“Moore, a former CNN analyst and Trump campaign adviser, told the Times on Tuesday that he was “really angry” about the Fed’s “inexplicable” decision to raise interest rates in December. “I was furious — and Trump was furious, too,” Moore said.” CNN Business, March 27th.
Moore, a “conservative” economist with the right-wing Heritage Foundation, used to believe that ultra-loose monetary policy would result in hyperinflation, at least under the Obama Administration. When the economy was very weak and below capacity in the aftermath of the Credit Crisis and Great Recession, Moore was on record as being solidly against the Fed’s loosening of monetary policy to stimulate the economy. Something obviously changed for him after he served as economic advisor to Trump’s 2016 election campaign. Moore is now a big believer in lower interest rates and economic stimulation, even though the economy is clearly much stronger than during the Great Recession. It could be partly hero worship, as he is on record as saying that President Trump should get the Nobel Prize in economics.
Not content with nominating Moore to the Fed Board, Trump recently has announced his intended nomination of Herman Cain. Cain was a 2012 Republican Presidential primary contestant who lost to Mitt Romney. Cain is not an economist, but has actually served on regional Federal Reserve Bank boards and has a very strong business background so he is not a terrible choice. Cain is a member of the right-wing Tea Party faction of the Republican Party that obviously attracted the President’s notice. Nominating two conservative Trump backers to the Fed is an obvious sign of Trump’s displeasure with current Fed policy.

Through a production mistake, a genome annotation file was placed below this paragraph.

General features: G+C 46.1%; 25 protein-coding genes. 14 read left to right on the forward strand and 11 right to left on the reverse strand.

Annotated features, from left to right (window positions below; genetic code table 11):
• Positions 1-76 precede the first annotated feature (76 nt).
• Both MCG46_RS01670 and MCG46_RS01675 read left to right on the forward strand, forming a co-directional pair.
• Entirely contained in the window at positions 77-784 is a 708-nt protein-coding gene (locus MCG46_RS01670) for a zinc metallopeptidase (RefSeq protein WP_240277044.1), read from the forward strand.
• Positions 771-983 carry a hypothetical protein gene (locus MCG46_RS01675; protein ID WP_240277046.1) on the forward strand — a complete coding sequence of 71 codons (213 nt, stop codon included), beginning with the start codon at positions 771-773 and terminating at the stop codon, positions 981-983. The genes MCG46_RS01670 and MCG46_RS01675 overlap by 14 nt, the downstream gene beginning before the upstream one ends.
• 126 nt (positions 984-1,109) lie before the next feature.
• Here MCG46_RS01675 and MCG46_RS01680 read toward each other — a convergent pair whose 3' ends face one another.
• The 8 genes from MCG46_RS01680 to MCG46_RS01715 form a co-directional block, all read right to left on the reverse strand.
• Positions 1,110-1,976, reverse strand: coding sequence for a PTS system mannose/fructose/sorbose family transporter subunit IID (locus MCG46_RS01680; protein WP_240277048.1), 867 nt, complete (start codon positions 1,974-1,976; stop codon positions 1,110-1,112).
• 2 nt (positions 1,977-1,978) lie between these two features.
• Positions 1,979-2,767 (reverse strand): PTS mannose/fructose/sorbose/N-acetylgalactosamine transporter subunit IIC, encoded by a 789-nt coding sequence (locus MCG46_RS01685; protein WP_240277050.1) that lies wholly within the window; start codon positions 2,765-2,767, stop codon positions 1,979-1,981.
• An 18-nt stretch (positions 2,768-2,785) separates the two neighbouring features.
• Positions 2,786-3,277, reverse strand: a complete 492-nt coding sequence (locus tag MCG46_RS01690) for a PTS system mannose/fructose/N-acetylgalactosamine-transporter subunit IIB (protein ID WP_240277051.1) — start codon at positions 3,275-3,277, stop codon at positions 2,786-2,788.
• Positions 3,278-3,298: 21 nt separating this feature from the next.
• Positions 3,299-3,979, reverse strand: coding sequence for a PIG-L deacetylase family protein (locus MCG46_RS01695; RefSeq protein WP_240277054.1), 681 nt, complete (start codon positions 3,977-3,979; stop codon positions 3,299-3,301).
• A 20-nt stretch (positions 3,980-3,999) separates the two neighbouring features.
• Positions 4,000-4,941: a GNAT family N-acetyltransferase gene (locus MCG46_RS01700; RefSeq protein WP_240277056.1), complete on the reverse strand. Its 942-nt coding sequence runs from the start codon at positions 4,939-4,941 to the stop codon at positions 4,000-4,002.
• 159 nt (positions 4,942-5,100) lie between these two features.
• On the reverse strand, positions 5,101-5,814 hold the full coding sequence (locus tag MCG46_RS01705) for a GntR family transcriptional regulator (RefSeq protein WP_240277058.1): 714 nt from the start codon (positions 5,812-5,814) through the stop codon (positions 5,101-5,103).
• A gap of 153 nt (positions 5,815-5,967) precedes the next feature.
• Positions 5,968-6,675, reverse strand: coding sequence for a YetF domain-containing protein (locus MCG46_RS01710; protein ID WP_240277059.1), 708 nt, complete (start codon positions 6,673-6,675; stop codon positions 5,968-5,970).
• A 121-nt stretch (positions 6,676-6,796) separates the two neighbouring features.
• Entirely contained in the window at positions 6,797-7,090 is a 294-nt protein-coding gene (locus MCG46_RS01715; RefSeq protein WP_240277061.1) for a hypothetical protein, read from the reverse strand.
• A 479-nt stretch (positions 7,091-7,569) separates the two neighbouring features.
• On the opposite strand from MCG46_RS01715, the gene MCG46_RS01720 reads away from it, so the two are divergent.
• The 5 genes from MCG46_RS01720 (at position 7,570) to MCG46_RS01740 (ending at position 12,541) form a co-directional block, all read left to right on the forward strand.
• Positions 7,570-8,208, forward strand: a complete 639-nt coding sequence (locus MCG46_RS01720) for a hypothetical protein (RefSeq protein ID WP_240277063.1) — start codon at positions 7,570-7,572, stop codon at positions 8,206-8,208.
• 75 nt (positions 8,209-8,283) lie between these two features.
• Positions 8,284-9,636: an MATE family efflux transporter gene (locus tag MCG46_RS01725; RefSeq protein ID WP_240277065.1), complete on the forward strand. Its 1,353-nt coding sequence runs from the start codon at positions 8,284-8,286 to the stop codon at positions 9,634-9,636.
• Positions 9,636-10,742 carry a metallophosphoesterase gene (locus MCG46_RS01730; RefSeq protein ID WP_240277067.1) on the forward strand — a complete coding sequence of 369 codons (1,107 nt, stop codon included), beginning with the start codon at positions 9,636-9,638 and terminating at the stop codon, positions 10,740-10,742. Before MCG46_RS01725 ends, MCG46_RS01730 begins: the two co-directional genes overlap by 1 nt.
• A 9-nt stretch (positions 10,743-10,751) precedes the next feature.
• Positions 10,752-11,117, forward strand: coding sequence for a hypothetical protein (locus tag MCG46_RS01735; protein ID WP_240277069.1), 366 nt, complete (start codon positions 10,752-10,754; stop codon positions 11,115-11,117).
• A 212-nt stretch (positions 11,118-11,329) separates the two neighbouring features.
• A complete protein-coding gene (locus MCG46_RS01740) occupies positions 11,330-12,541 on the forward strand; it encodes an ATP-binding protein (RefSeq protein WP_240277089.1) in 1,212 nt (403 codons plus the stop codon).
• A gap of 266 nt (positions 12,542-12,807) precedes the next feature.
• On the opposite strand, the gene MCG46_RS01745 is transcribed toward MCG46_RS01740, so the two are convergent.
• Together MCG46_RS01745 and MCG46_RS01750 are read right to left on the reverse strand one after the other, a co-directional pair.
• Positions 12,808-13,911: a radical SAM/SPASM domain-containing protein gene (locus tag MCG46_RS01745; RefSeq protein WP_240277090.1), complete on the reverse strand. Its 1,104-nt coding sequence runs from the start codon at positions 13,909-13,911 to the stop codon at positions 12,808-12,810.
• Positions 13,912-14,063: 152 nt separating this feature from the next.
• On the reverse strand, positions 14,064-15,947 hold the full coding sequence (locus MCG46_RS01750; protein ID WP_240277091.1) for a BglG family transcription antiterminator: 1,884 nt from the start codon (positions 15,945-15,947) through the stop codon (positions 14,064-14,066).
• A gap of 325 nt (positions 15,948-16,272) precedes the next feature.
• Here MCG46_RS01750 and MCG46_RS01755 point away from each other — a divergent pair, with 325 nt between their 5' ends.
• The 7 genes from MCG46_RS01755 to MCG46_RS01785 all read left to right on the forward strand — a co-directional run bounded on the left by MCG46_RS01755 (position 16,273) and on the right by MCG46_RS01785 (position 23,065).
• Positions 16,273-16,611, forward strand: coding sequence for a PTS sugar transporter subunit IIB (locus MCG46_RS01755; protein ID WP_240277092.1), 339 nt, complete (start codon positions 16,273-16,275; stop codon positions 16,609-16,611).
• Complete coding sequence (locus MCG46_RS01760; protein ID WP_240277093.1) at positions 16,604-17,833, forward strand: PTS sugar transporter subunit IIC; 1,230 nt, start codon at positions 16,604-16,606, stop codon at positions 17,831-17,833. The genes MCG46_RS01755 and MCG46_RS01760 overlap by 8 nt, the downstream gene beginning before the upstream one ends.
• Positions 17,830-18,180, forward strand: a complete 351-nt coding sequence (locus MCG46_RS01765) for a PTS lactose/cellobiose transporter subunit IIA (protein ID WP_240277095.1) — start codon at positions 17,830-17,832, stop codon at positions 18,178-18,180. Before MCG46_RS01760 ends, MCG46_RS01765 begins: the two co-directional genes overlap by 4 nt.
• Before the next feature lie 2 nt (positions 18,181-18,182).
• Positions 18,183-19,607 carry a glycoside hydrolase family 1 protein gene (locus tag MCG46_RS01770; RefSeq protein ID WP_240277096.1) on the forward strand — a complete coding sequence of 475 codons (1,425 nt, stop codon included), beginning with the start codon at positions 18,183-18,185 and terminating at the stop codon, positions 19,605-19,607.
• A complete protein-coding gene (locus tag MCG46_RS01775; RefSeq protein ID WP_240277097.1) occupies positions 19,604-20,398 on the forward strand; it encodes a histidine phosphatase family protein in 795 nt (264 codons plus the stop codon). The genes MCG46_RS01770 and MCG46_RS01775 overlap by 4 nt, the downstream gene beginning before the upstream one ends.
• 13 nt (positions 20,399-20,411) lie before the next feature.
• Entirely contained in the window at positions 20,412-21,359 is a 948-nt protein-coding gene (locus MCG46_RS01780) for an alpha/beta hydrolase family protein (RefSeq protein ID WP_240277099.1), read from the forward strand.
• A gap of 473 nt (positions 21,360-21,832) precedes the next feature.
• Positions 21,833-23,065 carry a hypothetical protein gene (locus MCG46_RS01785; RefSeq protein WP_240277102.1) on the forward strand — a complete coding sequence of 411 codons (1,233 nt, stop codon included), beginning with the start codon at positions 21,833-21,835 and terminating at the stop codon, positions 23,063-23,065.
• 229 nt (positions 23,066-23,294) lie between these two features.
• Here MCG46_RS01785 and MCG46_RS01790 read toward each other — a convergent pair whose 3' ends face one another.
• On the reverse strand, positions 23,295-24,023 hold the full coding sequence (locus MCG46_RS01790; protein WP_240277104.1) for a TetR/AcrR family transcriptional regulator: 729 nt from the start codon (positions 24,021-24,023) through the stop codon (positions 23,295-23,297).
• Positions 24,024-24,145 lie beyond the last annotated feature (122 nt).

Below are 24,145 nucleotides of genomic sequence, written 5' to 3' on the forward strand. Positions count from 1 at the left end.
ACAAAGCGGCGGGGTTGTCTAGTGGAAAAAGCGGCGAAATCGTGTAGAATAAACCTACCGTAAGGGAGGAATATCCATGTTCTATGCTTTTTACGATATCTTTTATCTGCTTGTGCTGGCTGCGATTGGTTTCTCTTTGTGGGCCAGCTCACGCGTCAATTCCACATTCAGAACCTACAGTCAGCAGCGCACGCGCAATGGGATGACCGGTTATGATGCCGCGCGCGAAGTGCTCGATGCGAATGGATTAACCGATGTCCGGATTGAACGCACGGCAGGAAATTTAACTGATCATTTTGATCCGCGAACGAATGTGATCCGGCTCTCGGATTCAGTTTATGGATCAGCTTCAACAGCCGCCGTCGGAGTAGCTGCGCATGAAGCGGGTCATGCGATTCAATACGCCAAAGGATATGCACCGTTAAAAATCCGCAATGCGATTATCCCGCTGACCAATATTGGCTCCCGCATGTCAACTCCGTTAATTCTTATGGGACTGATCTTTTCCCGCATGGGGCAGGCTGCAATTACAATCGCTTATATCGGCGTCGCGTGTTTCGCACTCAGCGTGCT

Rocketing Into Trumponomics Heaven
If there was any doubt about what Trump actually wants from the Fed, on this past Friday night after the market closed, he very elegantly summarized it. As Bloomberg News reported “President Donald Trump called on the Federal Reserve to open the monetary floodgates to turn the world’s largest economy into a Rocket Ship”. Yes, you are reading this correctly. This is not journalistic excess or “fake news”. His exact words were:
“I personally think the Fed should drop rates. I think they really slowed us down. There’s no inflation. I would say in terms of quantitative tightening, it should actually now be quantitative easing,” he told reporters as he departed the White House on Friday. “You would see a Rocket Ship…” Trump Urges Fed to Open Up Monetary Floodgates to Juice Economy, Bloomberg News, by Margaret Talev, Craig Torres and Liz McCormick, April 5, 2019.
Despite market fears, if we are looking at employment a weak economy the U.S. is not. The Bloomberg News report went on to say that Trump’s “request for Fed assistance” came on the heels of a very good jobs report that showed unemployment at a 49 year low. Trump’s calls to, as Bloomberg put it, “open the monetary floodgates to turn the world’s largest economy into a Rocket Ship” go against the financial prudency that Republicans have been promoting for many years.
Tea Partying On